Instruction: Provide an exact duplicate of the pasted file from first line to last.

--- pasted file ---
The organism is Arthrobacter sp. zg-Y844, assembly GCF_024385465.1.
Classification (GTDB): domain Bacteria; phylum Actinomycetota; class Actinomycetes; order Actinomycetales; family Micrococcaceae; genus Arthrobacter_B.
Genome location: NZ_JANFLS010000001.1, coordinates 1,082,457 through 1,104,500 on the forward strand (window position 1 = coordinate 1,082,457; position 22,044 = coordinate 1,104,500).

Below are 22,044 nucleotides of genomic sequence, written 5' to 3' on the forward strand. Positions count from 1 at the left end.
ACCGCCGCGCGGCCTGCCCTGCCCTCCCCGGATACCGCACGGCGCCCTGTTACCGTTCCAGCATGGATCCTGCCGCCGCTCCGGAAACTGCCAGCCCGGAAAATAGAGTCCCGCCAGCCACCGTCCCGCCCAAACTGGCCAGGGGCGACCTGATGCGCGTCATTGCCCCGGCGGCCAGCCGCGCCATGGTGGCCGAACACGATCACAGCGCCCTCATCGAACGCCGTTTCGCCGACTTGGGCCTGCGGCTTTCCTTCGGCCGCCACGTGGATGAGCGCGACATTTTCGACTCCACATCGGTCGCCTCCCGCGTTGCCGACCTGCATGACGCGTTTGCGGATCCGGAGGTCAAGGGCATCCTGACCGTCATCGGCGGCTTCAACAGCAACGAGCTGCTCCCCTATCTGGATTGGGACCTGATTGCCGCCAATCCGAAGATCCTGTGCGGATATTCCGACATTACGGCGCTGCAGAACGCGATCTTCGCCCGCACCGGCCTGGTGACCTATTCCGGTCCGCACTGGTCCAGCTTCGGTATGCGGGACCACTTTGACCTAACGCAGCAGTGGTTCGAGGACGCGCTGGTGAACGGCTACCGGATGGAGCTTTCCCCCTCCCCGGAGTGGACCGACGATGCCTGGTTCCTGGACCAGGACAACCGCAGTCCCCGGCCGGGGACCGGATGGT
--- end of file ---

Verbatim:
The organism is Arthrobacter sp. zg-Y844, assembly GCF_024385465.1.
Classification (GTDB): domain Bacteria; phylum Actinomycetota; class Actinomycetes; order Actinomycetales; family Micrococcaceae; genus Arthrobacter_B.
Genome location: NZ_JANFLS010000001.1, coordinates 1,082,457 through 1,104,500 on the forward strand (window position 1 = coordinate 1,082,457; position 22,044 = coordinate 1,104,500).

Below are 22,044 nucleotides of genomic sequence, written 5' to 3' on the forward strand. Positions count from 1 at the left end.
ACCGCCGCGCGGCCTGCCCTGCCCTCCCCGGATACCGCACGGCGCCCTGTTACCGTTCCAGCATGGATCCTGCCGCCGCTCCGGAAACTGCCAGCCCGGAAAATAGAGTCCCGCCAGCCACCGTCCCGCCCAAACTGGCCAGGGGCGACCTGATGCGCGTCATTGCCCCGGCGGCCAGCCGCGCCATGGTGGCCGAACACGATCACAGCGCCCTCATCGAACGCCGTTTCGCCGACTTGGGCCTGCGGCTTTCCTTCGGCCGCCACGTGGATGAGCGCGACATTTTCGACTCCACATCGGTCGCCTCCCGCGTTGCCGACCTGCATGACGCGTTTGCGGATCCGGAGGTCAAGGGCATCCTGACCGTCATCGGCGGCTTCAACAGCAACGAGCTGCTCCCCTATCTGGATTGGGACCTGATTGCCGCCAATCCGAAGATCCTGTGCGGATATTCCGACATTACGGCGCTGCAGAACGCGATCTTCGCCCGCACCGGCCTGGTGACCTATTCCGGTCCGCACTGGTCCAGCTTCGGTATGCGGGACCACTTTGACCTAACGCAGCAGTGGTTCGAGGACGCGCTGGTGAACGGCTACCGGATGGAGCTTTCCCCCTCCCCGGAGTGGACCGACGATGCCTGGTTCCTGGACCAGGACAACCGCAGTCCCCGGCCGGGGACCGGATGGT